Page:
Interfaith Harmony Week:
Multi-Religious Partnership for Sustainable Development
The Committee of Religious
NGOs at the United Nations
Dr. William Vendley
President, Committee of Religious Committee of NGOs at the United
Nations and
Secretary General, Religions for Peace
6 February 2015
Your Excellency Mr. Sam Kahamba Kutesa, President of the United Nations
General Assembly
Your Excellency Ms. Cristina Gallach, Under Secretary General of the United
Ladies and Gentlemen
Partners all:
On behalf of the Committee of Religious NGOs at the United Nations, allow me to
note how fitting it is that we commemorate World Interfaith Harmony Week by
focusing on sustainable development.
Too many know too well the crushing weight of poverty, how it stunts, humiliates
and plunders. Too many know too well the scandal of exclusion, how it rejects,
thwarts and chokes.
It is our collective moral obligation to give all persons the chance to both better
develop themselves and to better contribute to our shared well-being.
Meeting this challenge will be hard. It will take more development and we are
already pushing against the physical limits of our planet. But, it must be done.
The Roles of Religions
What then are the roles of religions? Let me mention three.
A. Agents of Health Care and Education
First, there are the pioneering services the religious communities continue to
offer in advancing health and education around the world. In place after place,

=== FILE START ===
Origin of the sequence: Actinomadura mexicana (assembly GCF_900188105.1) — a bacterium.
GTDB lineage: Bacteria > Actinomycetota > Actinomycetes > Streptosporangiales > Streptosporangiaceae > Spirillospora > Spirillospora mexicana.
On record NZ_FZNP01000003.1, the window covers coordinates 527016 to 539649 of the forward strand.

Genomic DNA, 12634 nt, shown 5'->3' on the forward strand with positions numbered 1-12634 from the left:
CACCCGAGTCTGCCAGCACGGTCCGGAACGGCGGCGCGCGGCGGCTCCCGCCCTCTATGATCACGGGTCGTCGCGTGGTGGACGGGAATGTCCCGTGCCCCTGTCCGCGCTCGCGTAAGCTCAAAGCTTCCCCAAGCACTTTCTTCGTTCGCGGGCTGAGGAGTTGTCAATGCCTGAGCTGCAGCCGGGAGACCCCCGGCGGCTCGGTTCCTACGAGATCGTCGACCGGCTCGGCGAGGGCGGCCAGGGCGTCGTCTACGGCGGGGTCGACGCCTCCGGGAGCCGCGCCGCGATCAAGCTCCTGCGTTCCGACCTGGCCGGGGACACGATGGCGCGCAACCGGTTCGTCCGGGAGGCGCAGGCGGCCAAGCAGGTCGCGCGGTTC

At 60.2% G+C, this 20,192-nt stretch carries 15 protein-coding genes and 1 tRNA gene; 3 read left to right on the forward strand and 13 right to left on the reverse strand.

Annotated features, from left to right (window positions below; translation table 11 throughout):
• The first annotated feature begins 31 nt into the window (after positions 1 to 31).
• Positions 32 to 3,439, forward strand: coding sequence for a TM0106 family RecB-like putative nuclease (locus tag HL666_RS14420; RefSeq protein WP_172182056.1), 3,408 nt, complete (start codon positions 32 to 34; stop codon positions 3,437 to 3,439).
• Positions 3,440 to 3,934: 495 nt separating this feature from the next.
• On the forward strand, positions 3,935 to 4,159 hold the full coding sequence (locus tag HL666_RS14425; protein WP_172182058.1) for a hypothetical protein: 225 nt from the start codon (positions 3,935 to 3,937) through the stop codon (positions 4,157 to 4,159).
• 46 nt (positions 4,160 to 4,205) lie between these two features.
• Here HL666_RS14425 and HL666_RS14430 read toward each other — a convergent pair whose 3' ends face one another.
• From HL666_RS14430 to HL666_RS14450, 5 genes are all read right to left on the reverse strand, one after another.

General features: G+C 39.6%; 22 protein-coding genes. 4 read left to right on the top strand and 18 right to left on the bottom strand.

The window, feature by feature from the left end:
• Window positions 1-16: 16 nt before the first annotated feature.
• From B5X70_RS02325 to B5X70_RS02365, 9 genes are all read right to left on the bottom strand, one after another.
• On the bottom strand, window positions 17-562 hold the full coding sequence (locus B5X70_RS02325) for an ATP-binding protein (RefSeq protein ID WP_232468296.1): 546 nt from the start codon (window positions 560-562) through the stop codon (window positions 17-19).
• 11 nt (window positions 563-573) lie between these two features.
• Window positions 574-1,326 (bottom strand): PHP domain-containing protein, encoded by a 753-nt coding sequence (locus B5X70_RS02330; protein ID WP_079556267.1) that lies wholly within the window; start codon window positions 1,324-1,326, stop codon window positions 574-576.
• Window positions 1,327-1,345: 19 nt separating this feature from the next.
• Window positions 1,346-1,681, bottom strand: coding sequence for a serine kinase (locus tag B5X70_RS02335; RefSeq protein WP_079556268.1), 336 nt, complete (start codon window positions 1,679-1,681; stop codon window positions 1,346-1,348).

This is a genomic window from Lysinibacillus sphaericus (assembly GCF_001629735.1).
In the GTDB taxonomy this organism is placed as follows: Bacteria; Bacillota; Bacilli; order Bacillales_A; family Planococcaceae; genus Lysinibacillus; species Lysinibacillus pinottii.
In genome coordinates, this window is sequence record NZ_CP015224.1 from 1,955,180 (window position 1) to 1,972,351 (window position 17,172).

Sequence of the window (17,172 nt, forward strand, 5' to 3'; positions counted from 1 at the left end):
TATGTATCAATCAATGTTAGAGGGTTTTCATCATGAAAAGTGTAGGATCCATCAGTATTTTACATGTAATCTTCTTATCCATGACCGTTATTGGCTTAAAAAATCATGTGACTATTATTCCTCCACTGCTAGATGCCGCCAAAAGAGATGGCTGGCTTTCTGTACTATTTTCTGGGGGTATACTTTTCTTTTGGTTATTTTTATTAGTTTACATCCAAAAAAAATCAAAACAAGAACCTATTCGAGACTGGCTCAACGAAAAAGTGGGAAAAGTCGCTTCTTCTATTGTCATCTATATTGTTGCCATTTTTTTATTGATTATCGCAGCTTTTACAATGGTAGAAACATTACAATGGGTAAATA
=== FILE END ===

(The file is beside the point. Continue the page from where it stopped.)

the clinics and schools are built and run by religious communities. These ongoing
efforts remain vast and vitally important and they need to be more engaged in
multi-stakeholder partnerships.
B. Agents of Advancing Holistic Development
Second, religious communities provide a moral foundation for a genuinely holistic
notion of sustainable development. Importantly, they also help generate vital
forms of “human and social capital” essential to sustainable development.
For religions, the moral foundation for sustainable development has two deep
and inseparable roots: persons and communities.
Each person is “religiously obliged”—so to speak—to develop himself or herself
on all levels: physical, intellectual, moral, affective, aesthetic and—yes, for
religious people—on the religious level as well. No one is excluded from this
inner summons for development: not women, not children, not people of
different religions, classes, races or viewpoints. In religious terms, all are called to
the “holy” task of developing themselves. And religions don’t just assert this.
They foster the development of personal virtues like honesty, the love of learning
and a commitment to the dignity of work. If we delve deeper, we will understand
that these personal virtues are essential to building up what economists call the
“human capital” needed for sustainable development.
But—and this is vitally important—religious communities know that persons and
communities are inseparable. This means that true sustainable development
must engage both persons and their communities. We ignore this profound
reciprocity at our peril. To nourish and strengthen vital communities, religions
advance social virtues like trust, seeking the common good and an abiding sense
of responsibility for others animated by unrestricted Love and Compassion.
Again, these social virtues help generate what economist have begun to call the
“social capital” essential for development.